For many reasons, I still find this a telling poem, but especially on the eve of our approaching elections, when our personal and political fates and the future of our country will (supposedly) be in the balance.

The pundits, pollsters, and various other members of the South African commentariat tell us that change is definitely on the way. Toverview has its own voices on the go in our special election series, from local writer Phakamisa Mayaba to the renowned historian and commentator R.W. (Bill) Johnson.

My own attitude towards the election is grounded in my personal experiences of rural politics in and around Colesberg since the 1980s, which I may write about once the election dust has settled. They provide me with ample ground to doubt whether change will come as decisively as the pundits generally suggest. But then …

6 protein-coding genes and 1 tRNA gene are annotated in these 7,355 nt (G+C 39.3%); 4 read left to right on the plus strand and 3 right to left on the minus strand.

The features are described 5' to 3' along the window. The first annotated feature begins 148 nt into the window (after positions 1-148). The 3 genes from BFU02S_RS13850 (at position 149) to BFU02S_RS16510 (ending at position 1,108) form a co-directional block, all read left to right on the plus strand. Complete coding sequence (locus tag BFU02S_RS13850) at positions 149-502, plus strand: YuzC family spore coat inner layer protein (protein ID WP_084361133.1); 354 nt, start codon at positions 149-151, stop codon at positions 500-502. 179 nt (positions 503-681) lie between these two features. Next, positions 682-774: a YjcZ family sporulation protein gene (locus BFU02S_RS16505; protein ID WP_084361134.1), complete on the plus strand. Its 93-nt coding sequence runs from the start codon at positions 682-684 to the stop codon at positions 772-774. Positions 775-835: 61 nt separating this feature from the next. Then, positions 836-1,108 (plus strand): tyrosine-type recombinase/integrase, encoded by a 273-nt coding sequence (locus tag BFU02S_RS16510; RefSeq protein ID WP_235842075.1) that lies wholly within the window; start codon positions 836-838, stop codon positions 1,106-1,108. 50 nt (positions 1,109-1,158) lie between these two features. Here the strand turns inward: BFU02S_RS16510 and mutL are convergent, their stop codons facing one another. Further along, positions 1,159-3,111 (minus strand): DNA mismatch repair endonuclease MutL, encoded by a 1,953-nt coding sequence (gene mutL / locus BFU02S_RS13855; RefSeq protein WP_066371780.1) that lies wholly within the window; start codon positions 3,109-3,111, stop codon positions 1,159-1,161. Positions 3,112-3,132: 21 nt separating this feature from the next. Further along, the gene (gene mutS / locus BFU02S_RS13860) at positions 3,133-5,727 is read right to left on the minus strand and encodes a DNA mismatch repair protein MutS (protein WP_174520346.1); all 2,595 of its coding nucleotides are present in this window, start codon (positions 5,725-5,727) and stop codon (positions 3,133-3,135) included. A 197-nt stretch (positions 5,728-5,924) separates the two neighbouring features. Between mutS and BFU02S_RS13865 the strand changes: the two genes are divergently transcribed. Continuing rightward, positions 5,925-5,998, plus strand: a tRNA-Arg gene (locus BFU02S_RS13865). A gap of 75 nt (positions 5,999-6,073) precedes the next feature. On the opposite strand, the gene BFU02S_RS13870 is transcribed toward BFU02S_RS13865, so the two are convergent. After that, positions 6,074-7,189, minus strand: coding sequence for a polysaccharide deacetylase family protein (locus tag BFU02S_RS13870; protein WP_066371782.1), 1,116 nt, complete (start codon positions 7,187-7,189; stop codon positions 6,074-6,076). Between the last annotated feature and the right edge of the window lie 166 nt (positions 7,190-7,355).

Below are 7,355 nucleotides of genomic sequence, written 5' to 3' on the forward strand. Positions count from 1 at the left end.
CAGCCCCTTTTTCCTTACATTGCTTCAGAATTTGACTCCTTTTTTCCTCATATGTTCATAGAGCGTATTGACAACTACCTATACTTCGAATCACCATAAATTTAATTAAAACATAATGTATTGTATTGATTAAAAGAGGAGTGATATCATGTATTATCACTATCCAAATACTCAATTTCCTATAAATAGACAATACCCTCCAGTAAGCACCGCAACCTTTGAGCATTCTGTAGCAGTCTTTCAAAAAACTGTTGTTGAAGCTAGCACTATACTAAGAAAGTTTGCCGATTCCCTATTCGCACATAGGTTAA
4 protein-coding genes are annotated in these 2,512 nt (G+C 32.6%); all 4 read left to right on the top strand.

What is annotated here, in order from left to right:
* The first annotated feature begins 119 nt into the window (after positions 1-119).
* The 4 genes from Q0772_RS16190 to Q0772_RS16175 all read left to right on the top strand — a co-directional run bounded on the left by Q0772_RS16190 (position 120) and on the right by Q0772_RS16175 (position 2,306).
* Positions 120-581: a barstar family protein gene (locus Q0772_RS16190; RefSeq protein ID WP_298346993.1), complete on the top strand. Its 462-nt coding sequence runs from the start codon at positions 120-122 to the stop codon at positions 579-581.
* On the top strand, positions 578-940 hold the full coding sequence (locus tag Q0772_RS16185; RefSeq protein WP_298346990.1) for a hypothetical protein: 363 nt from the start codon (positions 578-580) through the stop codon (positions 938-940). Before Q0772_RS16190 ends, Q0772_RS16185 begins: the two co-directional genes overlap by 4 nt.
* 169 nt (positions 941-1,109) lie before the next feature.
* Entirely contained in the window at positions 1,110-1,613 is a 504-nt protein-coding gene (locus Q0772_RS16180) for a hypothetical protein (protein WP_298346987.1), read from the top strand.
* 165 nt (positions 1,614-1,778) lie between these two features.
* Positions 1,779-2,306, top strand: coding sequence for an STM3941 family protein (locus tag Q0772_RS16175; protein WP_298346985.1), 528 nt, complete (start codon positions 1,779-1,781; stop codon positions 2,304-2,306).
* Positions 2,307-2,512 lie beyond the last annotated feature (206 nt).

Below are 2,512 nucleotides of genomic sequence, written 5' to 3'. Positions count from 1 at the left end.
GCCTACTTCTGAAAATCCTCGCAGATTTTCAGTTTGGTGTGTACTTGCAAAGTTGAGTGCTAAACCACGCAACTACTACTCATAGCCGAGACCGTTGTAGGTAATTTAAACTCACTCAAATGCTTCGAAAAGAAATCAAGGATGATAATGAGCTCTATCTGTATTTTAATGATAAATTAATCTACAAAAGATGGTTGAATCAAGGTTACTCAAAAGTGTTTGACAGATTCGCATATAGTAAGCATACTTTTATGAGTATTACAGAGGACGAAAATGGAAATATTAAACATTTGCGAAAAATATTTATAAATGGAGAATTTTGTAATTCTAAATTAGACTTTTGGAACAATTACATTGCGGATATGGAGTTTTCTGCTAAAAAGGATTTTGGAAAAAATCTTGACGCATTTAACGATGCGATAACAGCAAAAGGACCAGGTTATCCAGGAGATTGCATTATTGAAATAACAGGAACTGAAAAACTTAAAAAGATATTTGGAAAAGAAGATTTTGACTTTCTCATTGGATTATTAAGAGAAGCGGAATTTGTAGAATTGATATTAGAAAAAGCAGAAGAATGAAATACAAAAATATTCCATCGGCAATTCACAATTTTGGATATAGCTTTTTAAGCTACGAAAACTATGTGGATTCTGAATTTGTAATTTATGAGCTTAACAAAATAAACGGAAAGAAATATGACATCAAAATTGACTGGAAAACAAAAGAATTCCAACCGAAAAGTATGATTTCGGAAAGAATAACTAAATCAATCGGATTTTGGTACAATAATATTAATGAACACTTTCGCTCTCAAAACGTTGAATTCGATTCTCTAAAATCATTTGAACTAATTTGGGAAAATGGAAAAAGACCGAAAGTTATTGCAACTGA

Part of the charm of Herbert’s deceptively simple poem is that it is ambiguous — in fact, quite enigmatic. Clearly, it tries to unpack the mysterious dynamics of change. The first verse is sceptical, emphasising that the past cannot really be changed, and we can’t influence its consequences. Clearly, this has a bearing on our post-liberation fortunes – as we approach our fifth post-transition election, many voters are disillusioned about the extent to which we have failed to achieve what we set out to achieve in 1994 – in other words, the degree to which our hugely unequal society has been resistant to change.

By the same token, it’s easy to be skeptical or cynical about the degree to which whatever post-election government emerges will be able to fundamentally change the course of our society in the future.